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An atypical deletion of the Williams–Beuren syndrome interval implicates genes associated with defective visuospatial processing and autism
  1. Lisa Edelmann2,
  2. Aaron Prosnitz1,
  3. Sherly Pardo2,
  4. Jahnavi Bhatt2,
  5. Ninette Cohen2,
  6. Tara Lauriat1,
  7. Leonid Ouchanov1,
  8. Patricia J González3,
  9. Elina R Manghi4,
  10. Pamela Bondy4,
  11. Marcela Esquivel3,
  12. Silvia Monge3,
  13. Marietha F Delgado3,
  14. Alessandra Splendore5,
  15. Uta Francke5,
  16. Barbara K Burton6,
  17. L Alison McInnes1,2
  1. 1Department of Psychiatry, Mount Sinai School of Medicine, New York, New York, USA
  2. 2Department of Genetics and Genomic Sciences, Mount Sinai School of Medicine, New York, New York, USA
  3. 3Hospital Nacional de Ninos “Dr Sáenz Herrera”, CCSS, Child Developmental and Behavioral Unit, San José, Costa Rica
  4. 4University of Illinois at Chicago, Chicago, Illinois, USA
  5. 5Department of Genetics and Pediatrics, Stanford University School of Medicine, Stanford, California, USA
  6. 6Division of Genetics, Northwestern University Feinberg School of Medicine, Chicago, Illinois, USA
  1. Correspondence to:
 Assistant Professor L A McInnes
 One Gustave L Levy Place, Box 1229, New York, NY 10029, USA; alison.mcinnes{at}


Background: During a genetic study of autism, a female child who met diagnostic criteria for autism spectrum disorder, but also exhibited the cognitive–behavioural profile (CBP) associated with Williams–Beuren syndrome (WBS) was examined. The WBS CBP includes impaired visuospatial ability, an overly friendly personality, excessive non-social anxiety and language delay.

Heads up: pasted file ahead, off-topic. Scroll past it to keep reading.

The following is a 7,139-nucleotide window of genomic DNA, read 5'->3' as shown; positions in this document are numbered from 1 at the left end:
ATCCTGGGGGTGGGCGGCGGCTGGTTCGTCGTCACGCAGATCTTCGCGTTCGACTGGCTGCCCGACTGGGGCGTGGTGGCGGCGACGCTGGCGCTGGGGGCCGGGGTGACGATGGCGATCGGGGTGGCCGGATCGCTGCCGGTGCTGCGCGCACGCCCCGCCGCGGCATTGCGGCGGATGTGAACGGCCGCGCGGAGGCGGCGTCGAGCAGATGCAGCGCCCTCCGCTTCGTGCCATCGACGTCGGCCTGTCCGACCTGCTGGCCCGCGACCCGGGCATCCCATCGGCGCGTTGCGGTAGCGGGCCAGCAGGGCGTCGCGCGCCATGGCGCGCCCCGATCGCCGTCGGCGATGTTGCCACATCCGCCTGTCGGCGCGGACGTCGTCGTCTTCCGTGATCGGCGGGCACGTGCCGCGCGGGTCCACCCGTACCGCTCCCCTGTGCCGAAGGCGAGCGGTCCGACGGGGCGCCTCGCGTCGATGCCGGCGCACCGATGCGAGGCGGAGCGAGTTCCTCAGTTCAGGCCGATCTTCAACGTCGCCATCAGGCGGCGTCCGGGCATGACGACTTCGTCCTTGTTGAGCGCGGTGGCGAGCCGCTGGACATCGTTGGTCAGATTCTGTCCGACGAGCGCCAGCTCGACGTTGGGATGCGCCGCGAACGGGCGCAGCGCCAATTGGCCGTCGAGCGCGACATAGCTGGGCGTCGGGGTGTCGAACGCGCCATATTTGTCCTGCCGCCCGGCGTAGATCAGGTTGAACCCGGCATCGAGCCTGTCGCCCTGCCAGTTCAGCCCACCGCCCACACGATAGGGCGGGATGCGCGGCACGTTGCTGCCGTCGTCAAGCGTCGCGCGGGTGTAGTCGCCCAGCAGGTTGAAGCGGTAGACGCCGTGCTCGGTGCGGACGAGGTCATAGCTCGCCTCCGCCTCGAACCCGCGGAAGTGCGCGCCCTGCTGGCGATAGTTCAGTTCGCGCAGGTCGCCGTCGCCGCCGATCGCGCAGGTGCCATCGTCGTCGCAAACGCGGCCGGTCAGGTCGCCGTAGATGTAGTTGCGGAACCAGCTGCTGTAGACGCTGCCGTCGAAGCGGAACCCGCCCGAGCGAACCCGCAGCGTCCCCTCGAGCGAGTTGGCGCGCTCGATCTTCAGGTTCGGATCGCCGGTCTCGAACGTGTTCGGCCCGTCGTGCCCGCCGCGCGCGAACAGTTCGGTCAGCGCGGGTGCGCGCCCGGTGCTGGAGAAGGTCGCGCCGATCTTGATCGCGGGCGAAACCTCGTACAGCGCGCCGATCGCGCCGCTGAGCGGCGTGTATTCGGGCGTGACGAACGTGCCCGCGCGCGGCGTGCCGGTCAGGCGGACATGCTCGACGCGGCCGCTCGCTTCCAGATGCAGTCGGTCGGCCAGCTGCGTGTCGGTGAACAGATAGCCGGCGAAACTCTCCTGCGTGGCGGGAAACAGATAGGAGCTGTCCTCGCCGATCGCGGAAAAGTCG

Methods: Using array-based comparative genomic hybridisation (aCGH), a deletion corresponding to BAC RP11-89A20 in the distal end of the WBS deletion interval was detected. Hemizygosity was confirmed using fluorescence in situ hybridisation and fine mapping was performed by measuring the copy number of genomic DNA using quantitative polymerase chain reaction.

Results: The proximal breakpoint was mapped to intron 1 of GTF2IRD1 and the distal breakpoint lies 2.4–3.1 Mb towards the telomere. The subject was completely hemizygous for GTF2I, commonly deleted in carriers of the classic ∼1.5 Mb WBS deletion, and GTF2IRD2, deleted in carriers of the rare ∼1.84 Mb WBS deletion.

Conclusion: Hemizygosity of the GTF2 family of transcription factors is sufficient to produce many aspects of the WBS CBP, and particularly implicate the GTF2 transcription factors in the visuospatial construction deficit. Symptoms of autism in this case may be due to deletion of additional genes outside the typical WBS interval or remote effects on gene expression at other loci.

  • aCGH, array-based comparative genomic hybridisation
  • BAC, bacterial artificial chromosome
  • CBP, cognitive–behavioural profile
  • FISH, fluorescence in situ hybridisation
  • HIP1, Huntingtin-interacting protein 1
  • LCR, low-copy repeat
  • PCR, polymerase chain reaction
  • UPL, Universal Probe Library
  • WBS, Williams–Beuren Syndrome
  • YWHAG, tyrosine 3-monooxygenase/tryptophan 5-monooxygenase activation protein γ

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  • Funding: LAM is supported by NINDS grant number R01 043540, a Young Investigator Award from the Seaver Center for Excellence in Autism Research and a grant from the General Clinical Research Center at the Mount Sinai School of Medicine, New York, USA.

  • Competing interests: None.

  • Published Online First 13 September 2006